Selected Recent Publications
Robbins, P.; Hintz, J.; Moore, S. 2022. Third Edition, Environment & Society: A Critical Introduction. Oxford: Wiley-Blackwell. (First edition, 2010; Second edition, 2014; Korean Edition, 2015; Turkish and Arabic edition under translation).
Robbins, P. 2020. Political Ecology, Third Edition. Oxford: Wiley/Blackwell. (First edition, 2004; second edition 2012; Korean Edition, 2008; Turkish and Spanish editions under translation).
Zografos, C.; Robbins, P. 2020. “Green Sacrifice Zones, or Why a Green New Deal Cannot Ignore the Cost Shifts of Just Transitions” One Earth.
Robbins, P.; Tripuraneni, V.; Karanth, K.K.; Chhatre, A. 2020. “Coffee, trees, and labor: Political ecology of biodiversity in commodity agroforests” Annals of the Association of American Geographers.
Robbins, P.; Moore, S. 2019. “Return of the Repressed: Native Presence and American Memory in John Muir’s Boyhood and Youth” Annals of the Association of American Geographers. 109 (6): 1748-1757.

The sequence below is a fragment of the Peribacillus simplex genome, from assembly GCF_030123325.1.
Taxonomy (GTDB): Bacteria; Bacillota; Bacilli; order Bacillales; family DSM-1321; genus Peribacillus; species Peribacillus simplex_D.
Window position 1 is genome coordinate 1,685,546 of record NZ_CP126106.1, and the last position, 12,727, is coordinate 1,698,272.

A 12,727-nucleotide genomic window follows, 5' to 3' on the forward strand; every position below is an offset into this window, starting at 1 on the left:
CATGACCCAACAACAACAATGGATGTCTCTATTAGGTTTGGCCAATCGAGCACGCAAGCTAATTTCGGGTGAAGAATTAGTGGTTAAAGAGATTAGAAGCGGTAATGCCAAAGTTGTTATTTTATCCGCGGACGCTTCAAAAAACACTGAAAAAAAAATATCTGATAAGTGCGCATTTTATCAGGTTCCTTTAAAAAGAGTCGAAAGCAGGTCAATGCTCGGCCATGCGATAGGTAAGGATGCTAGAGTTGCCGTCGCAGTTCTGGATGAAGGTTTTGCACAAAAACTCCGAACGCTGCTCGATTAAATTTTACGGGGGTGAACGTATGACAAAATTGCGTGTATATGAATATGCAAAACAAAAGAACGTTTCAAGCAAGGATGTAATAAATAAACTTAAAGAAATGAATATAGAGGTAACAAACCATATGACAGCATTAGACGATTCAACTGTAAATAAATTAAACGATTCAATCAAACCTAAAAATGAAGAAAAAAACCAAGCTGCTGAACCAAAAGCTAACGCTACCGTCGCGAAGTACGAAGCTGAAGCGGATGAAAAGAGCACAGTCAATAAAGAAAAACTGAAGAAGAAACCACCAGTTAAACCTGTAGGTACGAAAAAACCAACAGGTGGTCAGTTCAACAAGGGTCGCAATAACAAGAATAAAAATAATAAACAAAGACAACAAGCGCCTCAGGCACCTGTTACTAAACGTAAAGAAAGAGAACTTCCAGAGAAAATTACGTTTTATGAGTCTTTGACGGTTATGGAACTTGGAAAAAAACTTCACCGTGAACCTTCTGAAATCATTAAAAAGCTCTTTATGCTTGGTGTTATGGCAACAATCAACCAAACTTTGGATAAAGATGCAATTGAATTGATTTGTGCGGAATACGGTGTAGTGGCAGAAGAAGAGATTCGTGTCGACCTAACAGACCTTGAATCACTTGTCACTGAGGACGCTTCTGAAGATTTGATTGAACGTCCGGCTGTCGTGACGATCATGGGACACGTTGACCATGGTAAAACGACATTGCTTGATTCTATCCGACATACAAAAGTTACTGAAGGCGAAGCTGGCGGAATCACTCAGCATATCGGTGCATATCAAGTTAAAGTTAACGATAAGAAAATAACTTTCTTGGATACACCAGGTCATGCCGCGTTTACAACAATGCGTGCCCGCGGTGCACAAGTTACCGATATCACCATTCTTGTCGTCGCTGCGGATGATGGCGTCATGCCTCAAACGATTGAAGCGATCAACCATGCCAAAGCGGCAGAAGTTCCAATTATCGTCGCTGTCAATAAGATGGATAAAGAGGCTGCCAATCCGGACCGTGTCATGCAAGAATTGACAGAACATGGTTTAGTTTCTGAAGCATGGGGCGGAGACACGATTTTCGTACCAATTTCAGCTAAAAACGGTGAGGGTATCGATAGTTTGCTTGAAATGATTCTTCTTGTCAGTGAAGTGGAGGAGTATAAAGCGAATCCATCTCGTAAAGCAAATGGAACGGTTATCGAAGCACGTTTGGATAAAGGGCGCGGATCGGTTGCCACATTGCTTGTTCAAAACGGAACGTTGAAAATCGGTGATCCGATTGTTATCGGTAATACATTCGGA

Robbins, P. 2019. “Scientific Opportunities in the Great Entanglement” Geographical Review. 109 (2):252-257.
Robbins, P. 2019. “Is less more… or is more less? Scaling the political ecologies of the future” Political Geography.
Davis, D; Robbins, P. 2018. “Ecologies of the Colonial Present: Pathological Forestry from the Taux de Boisement to Civilized Plantations” Environment and Planning E. 1(4): 447-469.
Robbins, P.; Smith, S. 2016. “Baby Bust: Towards Political Demography” Progress in Human Geography. 41(2): 199-219.
2022. National Science Foundation, (#2221468). “Challenging Problems and Sustainable Solutions – Training a community of Interdisciplinary Sustainability Scholars” Co-investigator ($1,500,000).